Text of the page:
The History of Railroad Construction in America

The History of Railroad Construction in America
Published Friday, April 23, 2021
by Feature Staff

Even if you exclusively travel by car today, none of us would be where we are now without railroads. The development of rail travel for freight and passenger operations led to the meteoric rise of the United States at the turn of the 20th century. Though our love of the rails has waned, the history of railroad construction in America is a long story that continues to this day.

The Beginnings

Railways helped Great Britain's Industrial Revolution take hold, and Americans took as many cues from British rail as possible as the 19th century began. The specifications of early railroads were based not on steam engines, but animal-powered locomotion. By the middle of the century, railroads had supplanted rivers and canals for freight shipping, changing the population patterns of the United States in the process.

The Golden Age of Rail

The second half of the 19th century represented the rapid growth of railroads in the US. On May 10th, 1869, railroad workers drove the "golden spike" at Promontory, Utah, completing North America's first transcontinental railroad, linking the west and east coasts with faster travel than ever before. Legendary captains of industry such as J.P. Morgan and the Vanderbilts owe their fortunes to the fast-expanding rail industry. By 1916, the American rail network counted over 254,000 miles of track.

Railroads in Decline

The institution of the Interstate Highway System brought America's love affair with the automobile to a fever pitch, while the proliferation of low-cost airlines transformed air travel from a grand luxury to a coach bus in the sky. The biggest casualty of these two developments was American passenger rail, with freight rail losing ground to overland trucking as well. With less of a demand for travel and shipping via rail, America's rail network fell into decline. Railroads, once among America's greatest sources of wealth, dropped like flies into bankruptcy, with public agencies scooping up assets in a bid to sustain commuter rail operations around major cities such as New York, Chicago, and Philadelphia. As railroads saw less service, much of their trackage went unmaintained, with miles worth of trackage taken out of service as part of the popular "rails to trails" program.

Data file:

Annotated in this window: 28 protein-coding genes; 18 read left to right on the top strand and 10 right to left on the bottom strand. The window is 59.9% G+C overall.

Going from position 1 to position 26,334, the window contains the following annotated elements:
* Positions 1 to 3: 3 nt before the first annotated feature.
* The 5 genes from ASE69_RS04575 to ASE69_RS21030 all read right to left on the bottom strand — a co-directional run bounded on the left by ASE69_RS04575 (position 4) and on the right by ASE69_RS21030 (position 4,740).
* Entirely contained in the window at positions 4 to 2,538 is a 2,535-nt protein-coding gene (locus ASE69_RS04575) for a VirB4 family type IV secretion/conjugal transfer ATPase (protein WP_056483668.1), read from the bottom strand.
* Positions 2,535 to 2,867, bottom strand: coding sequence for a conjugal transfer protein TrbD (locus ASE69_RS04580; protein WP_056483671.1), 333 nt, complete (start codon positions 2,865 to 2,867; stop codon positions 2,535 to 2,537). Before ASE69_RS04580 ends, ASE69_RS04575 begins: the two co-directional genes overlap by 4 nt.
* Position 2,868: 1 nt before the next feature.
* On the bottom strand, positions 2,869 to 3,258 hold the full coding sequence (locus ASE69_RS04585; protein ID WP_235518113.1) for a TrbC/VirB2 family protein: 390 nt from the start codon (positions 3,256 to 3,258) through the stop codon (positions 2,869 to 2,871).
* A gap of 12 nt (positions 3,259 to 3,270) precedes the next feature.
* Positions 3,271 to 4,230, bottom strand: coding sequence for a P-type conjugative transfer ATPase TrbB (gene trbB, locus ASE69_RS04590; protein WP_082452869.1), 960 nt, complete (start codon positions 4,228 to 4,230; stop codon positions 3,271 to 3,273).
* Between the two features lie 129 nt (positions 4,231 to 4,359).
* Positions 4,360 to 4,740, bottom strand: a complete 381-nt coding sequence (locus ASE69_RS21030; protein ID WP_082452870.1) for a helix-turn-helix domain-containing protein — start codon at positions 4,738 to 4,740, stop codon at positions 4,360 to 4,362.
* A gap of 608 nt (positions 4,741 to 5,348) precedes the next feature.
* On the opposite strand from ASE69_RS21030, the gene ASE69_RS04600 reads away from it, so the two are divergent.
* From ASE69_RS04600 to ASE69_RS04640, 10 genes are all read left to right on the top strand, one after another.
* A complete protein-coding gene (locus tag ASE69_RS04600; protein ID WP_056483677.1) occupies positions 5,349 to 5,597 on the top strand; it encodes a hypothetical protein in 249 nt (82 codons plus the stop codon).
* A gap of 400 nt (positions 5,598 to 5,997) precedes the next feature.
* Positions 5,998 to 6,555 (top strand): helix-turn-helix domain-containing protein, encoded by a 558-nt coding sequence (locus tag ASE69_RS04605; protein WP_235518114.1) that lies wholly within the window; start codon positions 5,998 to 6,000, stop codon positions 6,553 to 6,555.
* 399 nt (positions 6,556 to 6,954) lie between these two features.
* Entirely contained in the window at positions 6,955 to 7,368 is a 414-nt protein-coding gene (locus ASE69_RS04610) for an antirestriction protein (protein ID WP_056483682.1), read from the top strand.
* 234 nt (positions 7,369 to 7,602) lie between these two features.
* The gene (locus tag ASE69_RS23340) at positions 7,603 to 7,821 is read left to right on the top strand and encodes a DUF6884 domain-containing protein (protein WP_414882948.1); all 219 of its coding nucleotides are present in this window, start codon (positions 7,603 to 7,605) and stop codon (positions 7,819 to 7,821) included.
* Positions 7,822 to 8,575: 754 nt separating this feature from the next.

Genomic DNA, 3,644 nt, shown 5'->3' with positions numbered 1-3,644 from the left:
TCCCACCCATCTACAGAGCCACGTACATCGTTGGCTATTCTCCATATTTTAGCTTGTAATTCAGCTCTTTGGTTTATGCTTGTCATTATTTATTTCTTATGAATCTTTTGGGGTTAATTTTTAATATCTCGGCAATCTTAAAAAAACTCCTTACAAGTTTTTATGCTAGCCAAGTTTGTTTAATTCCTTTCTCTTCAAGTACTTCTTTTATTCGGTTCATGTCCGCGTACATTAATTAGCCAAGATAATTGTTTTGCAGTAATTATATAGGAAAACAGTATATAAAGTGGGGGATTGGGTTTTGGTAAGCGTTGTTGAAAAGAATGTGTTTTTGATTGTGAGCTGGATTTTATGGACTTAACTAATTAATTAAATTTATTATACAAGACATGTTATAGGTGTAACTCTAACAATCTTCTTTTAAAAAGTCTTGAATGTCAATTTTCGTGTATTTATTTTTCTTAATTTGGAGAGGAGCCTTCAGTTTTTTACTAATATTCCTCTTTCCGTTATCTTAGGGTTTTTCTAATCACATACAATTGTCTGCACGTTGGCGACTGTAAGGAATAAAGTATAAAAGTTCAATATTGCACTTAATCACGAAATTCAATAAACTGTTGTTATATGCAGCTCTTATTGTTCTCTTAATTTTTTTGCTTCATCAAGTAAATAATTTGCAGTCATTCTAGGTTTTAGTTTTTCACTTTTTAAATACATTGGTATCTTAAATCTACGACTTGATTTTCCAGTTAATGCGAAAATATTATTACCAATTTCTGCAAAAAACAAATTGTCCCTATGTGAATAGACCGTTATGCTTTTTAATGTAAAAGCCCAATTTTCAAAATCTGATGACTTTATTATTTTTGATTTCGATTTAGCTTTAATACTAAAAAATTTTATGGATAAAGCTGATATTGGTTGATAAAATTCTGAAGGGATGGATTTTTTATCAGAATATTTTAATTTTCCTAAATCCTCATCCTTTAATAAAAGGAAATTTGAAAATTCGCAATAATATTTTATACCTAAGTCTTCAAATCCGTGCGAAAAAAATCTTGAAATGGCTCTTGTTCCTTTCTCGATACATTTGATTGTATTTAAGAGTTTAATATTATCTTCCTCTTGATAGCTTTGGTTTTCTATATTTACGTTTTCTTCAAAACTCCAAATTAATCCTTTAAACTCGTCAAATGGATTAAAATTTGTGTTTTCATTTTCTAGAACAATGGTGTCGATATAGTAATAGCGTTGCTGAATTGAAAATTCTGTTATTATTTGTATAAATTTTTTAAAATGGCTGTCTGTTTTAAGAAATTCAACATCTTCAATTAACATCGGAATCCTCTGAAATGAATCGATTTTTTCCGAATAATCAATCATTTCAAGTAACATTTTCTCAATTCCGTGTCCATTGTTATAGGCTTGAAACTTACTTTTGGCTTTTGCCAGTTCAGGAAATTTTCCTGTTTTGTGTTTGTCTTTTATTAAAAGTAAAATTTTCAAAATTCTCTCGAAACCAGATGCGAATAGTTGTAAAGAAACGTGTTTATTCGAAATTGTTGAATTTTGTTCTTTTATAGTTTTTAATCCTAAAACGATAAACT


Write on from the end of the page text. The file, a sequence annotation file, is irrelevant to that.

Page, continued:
Railroad Construction Today

Restoring the country's crumbling infrastructure is a daunting but necessary goal of the federal government in 2021. While our surface roads, bridges, and airports all require attention, our railroad system, once the pride of the world, needs serious attention to return to its prior glory. Construction firms whose arsenals of heavy machinery allow them to specialize in rail work are expected to bid on the numerous public and private projects that will replace, extend, and modernize our far-reaching rail network. As the Green New Deal encourages us to burn less jet fuel and explore sustainable transportation technology such as hydrogen-cell locomotives, the history of railroad construction in America may begin to add exciting new chapters following its brief intermission. may earn an affiliate commission if you purchase products or services through links in an article. Prices, when displayed, are accurate at the time of publication but may change over time. Commissions do not influence editorial independence.

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